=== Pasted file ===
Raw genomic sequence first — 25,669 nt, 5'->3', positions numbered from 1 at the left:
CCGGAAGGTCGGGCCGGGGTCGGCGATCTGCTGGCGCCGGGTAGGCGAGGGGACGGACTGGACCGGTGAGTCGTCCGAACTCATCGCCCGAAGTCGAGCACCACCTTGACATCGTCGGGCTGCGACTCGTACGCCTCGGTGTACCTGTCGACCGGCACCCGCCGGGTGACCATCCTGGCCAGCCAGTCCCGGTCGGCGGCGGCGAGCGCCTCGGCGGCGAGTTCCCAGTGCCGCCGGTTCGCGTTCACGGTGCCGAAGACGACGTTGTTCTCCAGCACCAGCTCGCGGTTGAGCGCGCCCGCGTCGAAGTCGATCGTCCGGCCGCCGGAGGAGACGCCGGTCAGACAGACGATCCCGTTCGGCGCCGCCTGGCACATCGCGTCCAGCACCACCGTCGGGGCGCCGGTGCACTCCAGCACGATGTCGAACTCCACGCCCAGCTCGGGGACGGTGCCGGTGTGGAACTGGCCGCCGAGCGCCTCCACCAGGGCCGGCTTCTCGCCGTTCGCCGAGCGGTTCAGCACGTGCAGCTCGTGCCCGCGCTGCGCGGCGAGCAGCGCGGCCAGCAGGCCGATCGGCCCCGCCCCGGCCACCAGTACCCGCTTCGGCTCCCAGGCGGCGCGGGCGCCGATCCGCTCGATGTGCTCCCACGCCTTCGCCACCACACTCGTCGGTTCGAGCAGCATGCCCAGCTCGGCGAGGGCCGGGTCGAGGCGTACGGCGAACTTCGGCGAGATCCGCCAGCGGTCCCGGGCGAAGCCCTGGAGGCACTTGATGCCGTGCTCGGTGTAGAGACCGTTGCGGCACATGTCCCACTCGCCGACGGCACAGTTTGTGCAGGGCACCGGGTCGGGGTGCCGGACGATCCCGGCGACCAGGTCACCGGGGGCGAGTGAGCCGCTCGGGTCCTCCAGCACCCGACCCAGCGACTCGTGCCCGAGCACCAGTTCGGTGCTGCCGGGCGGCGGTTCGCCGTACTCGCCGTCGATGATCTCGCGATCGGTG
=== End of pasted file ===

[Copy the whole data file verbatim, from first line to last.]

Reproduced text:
Raw genomic sequence first — 25,669 nt, 5'->3', positions numbered from 1 at the left:
CCGGAAGGTCGGGCCGGGGTCGGCGATCTGCTGGCGCCGGGTAGGCGAGGGGACGGACTGGACCGGTGAGTCGTCCGAACTCATCGCCCGAAGTCGAGCACCACCTTGACATCGTCGGGCTGCGACTCGTACGCCTCGGTGTACCTGTCGACCGGCACCCGCCGGGTGACCATCCTGGCCAGCCAGTCCCGGTCGGCGGCGGCGAGCGCCTCGGCGGCGAGTTCCCAGTGCCGCCGGTTCGCGTTCACGGTGCCGAAGACGACGTTGTTCTCCAGCACCAGCTCGCGGTTGAGCGCGCCCGCGTCGAAGTCGATCGTCCGGCCGCCGGAGGAGACGCCGGTCAGACAGACGATCCCGTTCGGCGCCGCCTGGCACATCGCGTCCAGCACCACCGTCGGGGCGCCGGTGCACTCCAGCACGATGTCGAACTCCACGCCCAGCTCGGGGACGGTGCCGGTGTGGAACTGGCCGCCGAGCGCCTCCACCAGGGCCGGCTTCTCGCCGTTCGCCGAGCGGTTCAGCACGTGCAGCTCGTGCCCGCGCTGCGCGGCGAGCAGCGCGGCCAGCAGGCCGATCGGCCCCGCCCCGGCCACCAGTACCCGCTTCGGCTCCCAGGCGGCGCGGGCGCCGATCCGCTCGATGTGCTCCCACGCCTTCGCCACCACACTCGTCGGTTCGAGCAGCATGCCCAGCTCGGCGAGGGCCGGGTCGAGGCGTACGGCGAACTTCGGCGAGATCCGCCAGCGGTCCCGGGCGAAGCCCTGGAGGCACTTGATGCCGTGCTCGGTGTAGAGACCGTTGCGGCACATGTCCCACTCGCCGACGGCACAGTTTGTGCAGGGCACCGGGTCGGGGTGCCGGACGATCCCGGCGACCAGGTCACCGGGGGCGAGTGAGCCGCTCGGGTCCTCCAGCACCCGACCCAGCGACTCGTGCCCGAGCACCAGTTCGGTGCTGCCGGGCGGCGGTTCGCCGTACTCGCCGTCGATGATCTCGCGATCGGTG